3D Systems is showcasing its latest technological breakthroughs in an effort to encourage 3D printing’s move from prototyping to final production. Figure 4 is a scalable 3D printing platform that has been claimed to be the fastest and most accurate AM technology available. It boasts part print speeds of up to 65mm (2.55 in) /hr, with prototyping speeds of up to 100 mm/hr. The Figure 4 platform, which is available in Production and Standalone versions, delivers part accuracy and repeatability, with Six Sigma repeatability (Cpk > 2) across all materials.
Newly announced material compatibilities with the Figure 4 platform include Figure 4 ELAST-BLK, which is an elastomeric black material ideal for iteration and design verification of flexible parts. There is also Figure 4 JCST-GRN, which is a castable green material optimized for investment casting of jewelry patterns. A total of 30 materials will be announced for Figure 4 Production by 3D Systems.
Another big announcement is the general availability of the company’s ProX SLS 6100 3D printer, a move that could potentially revolutionize plastics production. To accompany the wider release of this affordable SLS machine, 3D Systems will be debuting six new compatible materials in Nylon 11 and Nylon 12. The company is also planning to make the FabPro 1000, an entry-level industrial FDM machine, generally avaialbe from the end of May.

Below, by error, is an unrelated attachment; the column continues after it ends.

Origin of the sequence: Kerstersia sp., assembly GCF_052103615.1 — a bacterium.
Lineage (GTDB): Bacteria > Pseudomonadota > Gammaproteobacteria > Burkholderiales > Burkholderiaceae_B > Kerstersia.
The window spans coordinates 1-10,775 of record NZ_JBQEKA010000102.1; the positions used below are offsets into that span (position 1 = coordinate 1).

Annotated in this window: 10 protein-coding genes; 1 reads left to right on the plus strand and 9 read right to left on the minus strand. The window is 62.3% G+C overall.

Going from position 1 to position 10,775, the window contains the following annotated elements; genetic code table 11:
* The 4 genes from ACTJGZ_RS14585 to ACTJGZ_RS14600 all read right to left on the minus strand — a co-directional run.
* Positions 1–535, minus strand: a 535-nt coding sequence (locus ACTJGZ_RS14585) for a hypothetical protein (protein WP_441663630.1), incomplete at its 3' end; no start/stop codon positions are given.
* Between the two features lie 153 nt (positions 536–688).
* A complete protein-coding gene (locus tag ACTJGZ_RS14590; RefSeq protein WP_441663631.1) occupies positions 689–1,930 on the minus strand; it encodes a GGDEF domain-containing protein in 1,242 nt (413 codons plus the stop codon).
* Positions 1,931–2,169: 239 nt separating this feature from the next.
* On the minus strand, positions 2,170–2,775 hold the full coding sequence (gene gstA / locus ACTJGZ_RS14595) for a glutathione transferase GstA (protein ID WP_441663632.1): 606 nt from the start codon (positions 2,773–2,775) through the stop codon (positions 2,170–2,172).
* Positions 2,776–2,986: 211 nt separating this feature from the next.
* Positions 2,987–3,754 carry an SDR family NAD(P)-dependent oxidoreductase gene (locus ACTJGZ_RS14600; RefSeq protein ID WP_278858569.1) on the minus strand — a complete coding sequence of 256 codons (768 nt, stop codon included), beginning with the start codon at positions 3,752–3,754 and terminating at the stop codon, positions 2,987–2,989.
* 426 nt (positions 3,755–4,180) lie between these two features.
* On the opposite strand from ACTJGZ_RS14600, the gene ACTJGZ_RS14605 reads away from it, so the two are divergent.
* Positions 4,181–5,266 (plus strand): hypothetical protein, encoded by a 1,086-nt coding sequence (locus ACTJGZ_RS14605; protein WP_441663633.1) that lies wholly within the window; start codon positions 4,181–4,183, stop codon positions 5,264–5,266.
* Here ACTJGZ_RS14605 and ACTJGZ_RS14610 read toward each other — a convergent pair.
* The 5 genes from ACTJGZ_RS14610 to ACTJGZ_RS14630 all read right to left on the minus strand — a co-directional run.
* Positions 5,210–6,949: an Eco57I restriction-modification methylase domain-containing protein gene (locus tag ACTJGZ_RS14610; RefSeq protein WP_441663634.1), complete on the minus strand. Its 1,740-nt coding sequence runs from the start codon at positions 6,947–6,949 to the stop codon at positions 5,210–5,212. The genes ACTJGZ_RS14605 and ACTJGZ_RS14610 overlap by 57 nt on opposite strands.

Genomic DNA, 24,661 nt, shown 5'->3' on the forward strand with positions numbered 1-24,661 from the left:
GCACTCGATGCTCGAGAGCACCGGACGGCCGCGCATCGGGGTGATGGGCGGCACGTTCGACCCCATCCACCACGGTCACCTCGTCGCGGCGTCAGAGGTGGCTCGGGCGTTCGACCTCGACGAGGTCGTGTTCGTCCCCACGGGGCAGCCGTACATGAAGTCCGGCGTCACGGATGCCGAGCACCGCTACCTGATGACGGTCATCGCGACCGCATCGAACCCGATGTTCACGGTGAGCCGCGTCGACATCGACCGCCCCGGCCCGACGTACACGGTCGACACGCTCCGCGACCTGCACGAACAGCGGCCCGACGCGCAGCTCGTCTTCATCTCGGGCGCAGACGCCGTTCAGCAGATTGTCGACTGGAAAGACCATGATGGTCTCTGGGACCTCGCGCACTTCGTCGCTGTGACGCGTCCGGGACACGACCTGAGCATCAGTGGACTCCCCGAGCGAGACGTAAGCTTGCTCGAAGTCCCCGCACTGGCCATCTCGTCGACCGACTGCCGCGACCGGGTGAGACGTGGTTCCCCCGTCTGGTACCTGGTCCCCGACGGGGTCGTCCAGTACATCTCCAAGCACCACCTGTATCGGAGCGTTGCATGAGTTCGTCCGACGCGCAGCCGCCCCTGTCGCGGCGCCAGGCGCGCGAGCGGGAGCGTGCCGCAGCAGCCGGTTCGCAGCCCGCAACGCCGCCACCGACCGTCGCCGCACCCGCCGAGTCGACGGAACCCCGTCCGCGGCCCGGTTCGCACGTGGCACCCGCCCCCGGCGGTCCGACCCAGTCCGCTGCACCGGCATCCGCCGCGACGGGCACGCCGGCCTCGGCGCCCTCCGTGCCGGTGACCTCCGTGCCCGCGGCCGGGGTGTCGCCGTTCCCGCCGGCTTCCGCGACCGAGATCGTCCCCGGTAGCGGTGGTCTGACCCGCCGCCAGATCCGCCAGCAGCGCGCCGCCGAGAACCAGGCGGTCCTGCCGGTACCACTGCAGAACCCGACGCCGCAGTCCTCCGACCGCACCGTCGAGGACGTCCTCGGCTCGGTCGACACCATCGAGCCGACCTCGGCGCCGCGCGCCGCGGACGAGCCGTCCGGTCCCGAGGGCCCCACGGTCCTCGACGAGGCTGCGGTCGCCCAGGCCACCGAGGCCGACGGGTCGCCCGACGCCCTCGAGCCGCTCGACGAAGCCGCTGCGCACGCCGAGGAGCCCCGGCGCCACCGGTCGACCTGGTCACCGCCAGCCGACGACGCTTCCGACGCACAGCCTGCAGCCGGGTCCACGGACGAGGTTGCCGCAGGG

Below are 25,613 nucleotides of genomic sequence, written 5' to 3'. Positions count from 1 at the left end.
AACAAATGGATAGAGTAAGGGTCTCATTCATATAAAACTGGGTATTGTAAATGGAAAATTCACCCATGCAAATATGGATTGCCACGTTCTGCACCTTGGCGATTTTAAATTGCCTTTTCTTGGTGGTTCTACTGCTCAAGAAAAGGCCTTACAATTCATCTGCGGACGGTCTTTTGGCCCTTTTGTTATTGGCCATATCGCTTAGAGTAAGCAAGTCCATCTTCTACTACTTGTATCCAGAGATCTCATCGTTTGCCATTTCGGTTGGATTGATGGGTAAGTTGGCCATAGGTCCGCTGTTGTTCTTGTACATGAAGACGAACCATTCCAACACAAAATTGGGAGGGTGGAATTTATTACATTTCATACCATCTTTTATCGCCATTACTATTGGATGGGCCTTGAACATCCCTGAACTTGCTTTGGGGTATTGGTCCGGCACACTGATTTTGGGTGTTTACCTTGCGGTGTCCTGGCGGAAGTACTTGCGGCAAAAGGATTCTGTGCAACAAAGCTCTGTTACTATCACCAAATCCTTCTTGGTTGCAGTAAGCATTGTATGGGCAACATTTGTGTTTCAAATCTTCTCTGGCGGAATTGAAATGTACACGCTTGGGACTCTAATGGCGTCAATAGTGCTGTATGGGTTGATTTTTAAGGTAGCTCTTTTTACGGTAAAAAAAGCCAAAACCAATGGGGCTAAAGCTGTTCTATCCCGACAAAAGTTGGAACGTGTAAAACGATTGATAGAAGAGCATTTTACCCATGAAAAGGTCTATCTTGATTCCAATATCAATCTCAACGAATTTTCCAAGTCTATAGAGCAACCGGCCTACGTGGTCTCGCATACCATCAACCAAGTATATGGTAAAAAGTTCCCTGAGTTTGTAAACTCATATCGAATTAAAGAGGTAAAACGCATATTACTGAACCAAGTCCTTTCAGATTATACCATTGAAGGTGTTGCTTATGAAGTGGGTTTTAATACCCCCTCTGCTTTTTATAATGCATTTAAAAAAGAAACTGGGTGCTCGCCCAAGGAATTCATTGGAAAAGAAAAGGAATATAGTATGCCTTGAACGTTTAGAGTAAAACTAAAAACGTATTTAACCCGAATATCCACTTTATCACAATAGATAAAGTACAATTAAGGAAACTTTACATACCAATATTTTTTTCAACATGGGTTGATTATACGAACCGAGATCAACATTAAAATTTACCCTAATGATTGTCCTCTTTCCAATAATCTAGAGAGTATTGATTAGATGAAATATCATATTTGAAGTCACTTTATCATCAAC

This year’s Rapid + TCT also sees the launch of the compay’s DMP Monitoring metal AM solution. This equips users with a toolset for enhanced quality control of its Direct Metal Printing technology. DMP Monitoring leverages real-time image analysis and data collection to optimize build parameters and produce higher quality parts. DMP Monitoring is currently available for 3D Systems’ ProX DMP 320 printers, and it will be included with the company’s DMP 8500 Factory Solution when it becomes generally available later in 2018.
Posted in 3D Printer Company